Today, we’ve upgraded Quix to make developing event-streaming applications even easier. You can now connect Quix to your own Git provider and manage your infrastructure as code. Quix 2.0 now supports multiple environments too, so you can create any named environments you like such as “dev”, “staging” and “prod”.
Quix 2.0 is built with Infrastructure-as-Code in mind
Now, your Quix projects sync up with Git, giving you one reliable source for your event-streaming apps. It’s compatible with GitHub and GitLab, so you can set up isolated dev environments whenever you need. And if something breaks in production, you can fix it quickly with a pull request.
The Git feature also lets you move code from development to staging and production automatically—no clicking around in a UI needed.
Workspaces are now “projects”
What used to be called "workspaces" in Quix are now called "projects'' that are linked to specific Git repositories. Each project can have different environments, and each environment links to a specific Git branch. Quix creates a deployment configuration file (quix.yaml) for every environment, which keeps track of all your app settings and deployments. Feel like getting hands-on? You can tweak that configuration file yourself to set up pipelines with just code. You can also create protected environments, assign new branches, and create pull requests with the click of a button.
Benefits of the new Git integration
Centralised Code Management: Manage your Quix-related code alongside the rest of your application code.
Enhanced Collaboration: Quix's interface makes concurrent development and code merging more intuitive than Git alone because you can run and test each other’s code within the Quix IDE.
Direct Deployments: Deploy changes to different services right from your Git commits or pull requests within Quix.
Automated Environment Setup: Quix automates the setup of multiple environments from different branches such as development, staging, and production environments or specific named feature branches.
Infrastructure-as-Code: Use Quix's YAML configuration files to define everything from service deployments to data pipeline settings, all tied to specific Git branches. This makes it incredibly easy to replicate other projects (such as our project templates).
New Quix-managed Git service powered by Gitea
If you're starting a new project in Quix and don't already have a Git repository, no worries—Quix will automatically create one for you using Gitea. This means you can focus on coding without the initial setup hassle. Your Quix projects and their corresponding Git repos are managed in one place, streamlining your workflow.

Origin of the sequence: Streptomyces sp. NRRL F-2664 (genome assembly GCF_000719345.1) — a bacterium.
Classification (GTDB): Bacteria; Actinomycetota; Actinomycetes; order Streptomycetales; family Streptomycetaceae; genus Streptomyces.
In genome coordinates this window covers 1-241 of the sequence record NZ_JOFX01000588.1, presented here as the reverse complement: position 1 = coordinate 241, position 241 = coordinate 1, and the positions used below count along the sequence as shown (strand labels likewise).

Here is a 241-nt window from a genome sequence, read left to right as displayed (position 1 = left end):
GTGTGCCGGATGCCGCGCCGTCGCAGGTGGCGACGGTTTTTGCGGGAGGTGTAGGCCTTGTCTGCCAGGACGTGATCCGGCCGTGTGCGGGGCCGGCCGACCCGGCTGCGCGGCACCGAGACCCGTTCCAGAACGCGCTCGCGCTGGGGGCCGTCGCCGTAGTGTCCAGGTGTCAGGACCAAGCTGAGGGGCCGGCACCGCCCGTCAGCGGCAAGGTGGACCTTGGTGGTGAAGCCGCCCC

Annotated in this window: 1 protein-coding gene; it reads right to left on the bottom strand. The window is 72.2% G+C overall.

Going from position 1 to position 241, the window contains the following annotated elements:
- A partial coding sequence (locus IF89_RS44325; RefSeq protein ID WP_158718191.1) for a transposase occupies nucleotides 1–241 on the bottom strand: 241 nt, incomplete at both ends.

The Quix UI supports more Git Operations
You can now merge branches and create pull requests right inside the Quix UI. No need to switch back and forth between Quix and your Git platform—do it all in one place and keep your workflow simple.
You can now manage your secrets in Quix
Quix now offers built-in secrets management, making it easier and safer to handle sensitive data like passwords. You can store these secrets right in Quix and securely use them in your builds and deployments. Plus, with the new 'Secret' variable type, you can assign and transmit sensitive information directly to your deployments without exposing it to anyone else using the platform.
Easily sync your Quix configuration with your Git repo
Quix shows the sync status between your local environment and the Git repo. You'll know at a glance if everything is aligned or if you need to update. You’ll see a "Sync environment" button that updates your local YAML if it's out of sync with the one in Git. It ensures your configurations match.
Try out Quix 2.0
If you already have an active account, you can simply log in and create a new project to try out the brand-new version of Quix.
If you are not a Quix user yet and you want to try out the new functionalities, or if you just need some inspiration on what you can build with Quix, we created 2 ungated experiences:
Project template: image processing
This project uses object detection and real-time image processing to visualise traffic density on a map of London. Quix is ingesting live video frames from London's traffic cameras (TfL) and detects the vehicles in each frame.
Project template: sentiment analysis
This project analyses real-time message feeds and uses natural language processing to detect the emotional pulse of any conversation.
What’s a Rich Text element?
The rich text element allows you to create and format headings, paragraphs, blockquotes, images, and video all in one place instead of having to add and format them individually. Just double-click and easily create content.
Static and dynamic content editing
A rich text element can be used with static or dynamic content. For static content, just drop it into any page and begin editing. For dynamic content, add a rich text field to any collection and then connect a rich text element to that field in the settings panel. Voila!
How to customize formatting for each rich text
Headings, paragraphs, blockquotes, figures, images, and figure captions can all be styled after a class is added to the rich text element using the "When inside of" nested selector system.
Mike Rosam is Co-Founder and CEO at Quix, where he works at the intersection of business and technology to pioneer the world's first streaming data development platform. He was previously Head of Innovation at McLaren Applied, where he led the data analytics product line. Mike has a degree in Mechanical Engineering and an MBA from Imperial College London.